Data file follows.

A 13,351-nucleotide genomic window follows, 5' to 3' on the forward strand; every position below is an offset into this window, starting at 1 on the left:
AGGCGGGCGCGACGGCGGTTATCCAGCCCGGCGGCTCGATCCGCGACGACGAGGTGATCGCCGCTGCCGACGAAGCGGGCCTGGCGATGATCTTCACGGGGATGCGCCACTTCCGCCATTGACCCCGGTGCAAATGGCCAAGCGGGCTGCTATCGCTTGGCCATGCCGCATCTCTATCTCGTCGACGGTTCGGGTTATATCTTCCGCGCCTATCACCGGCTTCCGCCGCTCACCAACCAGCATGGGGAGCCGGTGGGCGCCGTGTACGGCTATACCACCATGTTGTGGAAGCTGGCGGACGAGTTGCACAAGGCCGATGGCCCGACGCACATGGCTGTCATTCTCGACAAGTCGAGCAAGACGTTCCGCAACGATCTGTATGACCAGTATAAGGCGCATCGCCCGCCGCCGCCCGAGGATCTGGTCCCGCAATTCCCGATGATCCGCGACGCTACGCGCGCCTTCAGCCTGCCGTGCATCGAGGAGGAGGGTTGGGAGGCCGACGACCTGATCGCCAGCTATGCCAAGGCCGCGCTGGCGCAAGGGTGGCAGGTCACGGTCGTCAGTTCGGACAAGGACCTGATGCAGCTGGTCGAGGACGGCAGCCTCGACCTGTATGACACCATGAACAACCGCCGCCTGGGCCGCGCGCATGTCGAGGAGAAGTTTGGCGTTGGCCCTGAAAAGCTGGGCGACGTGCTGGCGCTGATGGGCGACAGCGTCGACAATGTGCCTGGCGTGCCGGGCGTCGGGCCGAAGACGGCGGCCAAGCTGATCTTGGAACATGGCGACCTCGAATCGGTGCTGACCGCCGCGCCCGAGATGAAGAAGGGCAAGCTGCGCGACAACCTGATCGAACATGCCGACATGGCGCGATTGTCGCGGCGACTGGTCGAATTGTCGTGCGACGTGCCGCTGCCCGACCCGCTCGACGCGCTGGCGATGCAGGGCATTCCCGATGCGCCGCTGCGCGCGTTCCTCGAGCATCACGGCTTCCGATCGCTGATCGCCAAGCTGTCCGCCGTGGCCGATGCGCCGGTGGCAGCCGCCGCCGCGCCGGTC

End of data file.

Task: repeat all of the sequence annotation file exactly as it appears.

A 13,351-nucleotide genomic window follows, 5' to 3' on the forward strand; every position below is an offset into this window, starting at 1 on the left:
AGGCGGGCGCGACGGCGGTTATCCAGCCCGGCGGCTCGATCCGCGACGACGAGGTGATCGCCGCTGCCGACGAAGCGGGCCTGGCGATGATCTTCACGGGGATGCGCCACTTCCGCCATTGACCCCGGTGCAAATGGCCAAGCGGGCTGCTATCGCTTGGCCATGCCGCATCTCTATCTCGTCGACGGTTCGGGTTATATCTTCCGCGCCTATCACCGGCTTCCGCCGCTCACCAACCAGCATGGGGAGCCGGTGGGCGCCGTGTACGGCTATACCACCATGTTGTGGAAGCTGGCGGACGAGTTGCACAAGGCCGATGGCCCGACGCACATGGCTGTCATTCTCGACAAGTCGAGCAAGACGTTCCGCAACGATCTGTATGACCAGTATAAGGCGCATCGCCCGCCGCCGCCCGAGGATCTGGTCCCGCAATTCCCGATGATCCGCGACGCTACGCGCGCCTTCAGCCTGCCGTGCATCGAGGAGGAGGGTTGGGAGGCCGACGACCTGATCGCCAGCTATGCCAAGGCCGCGCTGGCGCAAGGGTGGCAGGTCACGGTCGTCAGTTCGGACAAGGACCTGATGCAGCTGGTCGAGGACGGCAGCCTCGACCTGTATGACACCATGAACAACCGCCGCCTGGGCCGCGCGCATGTCGAGGAGAAGTTTGGCGTTGGCCCTGAAAAGCTGGGCGACGTGCTGGCGCTGATGGGCGACAGCGTCGACAATGTGCCTGGCGTGCCGGGCGTCGGGCCGAAGACGGCGGCCAAGCTGATCTTGGAACATGGCGACCTCGAATCGGTGCTGACCGCCGCGCCCGAGATGAAGAAGGGCAAGCTGCGCGACAACCTGATCGAACATGCCGACATGGCGCGATTGTCGCGGCGACTGGTCGAATTGTCGTGCGACGTGCCGCTGCCCGACCCGCTCGACGCGCTGGCGATGCAGGGCATTCCCGATGCGCCGCTGCGCGCGTTCCTCGAGCATCACGGCTTCCGATCGCTGATCGCCAAGCTGTCCGCCGTGGCCGATGCGCCGGTGGCAGCCGCCGCCGCGCCGGTC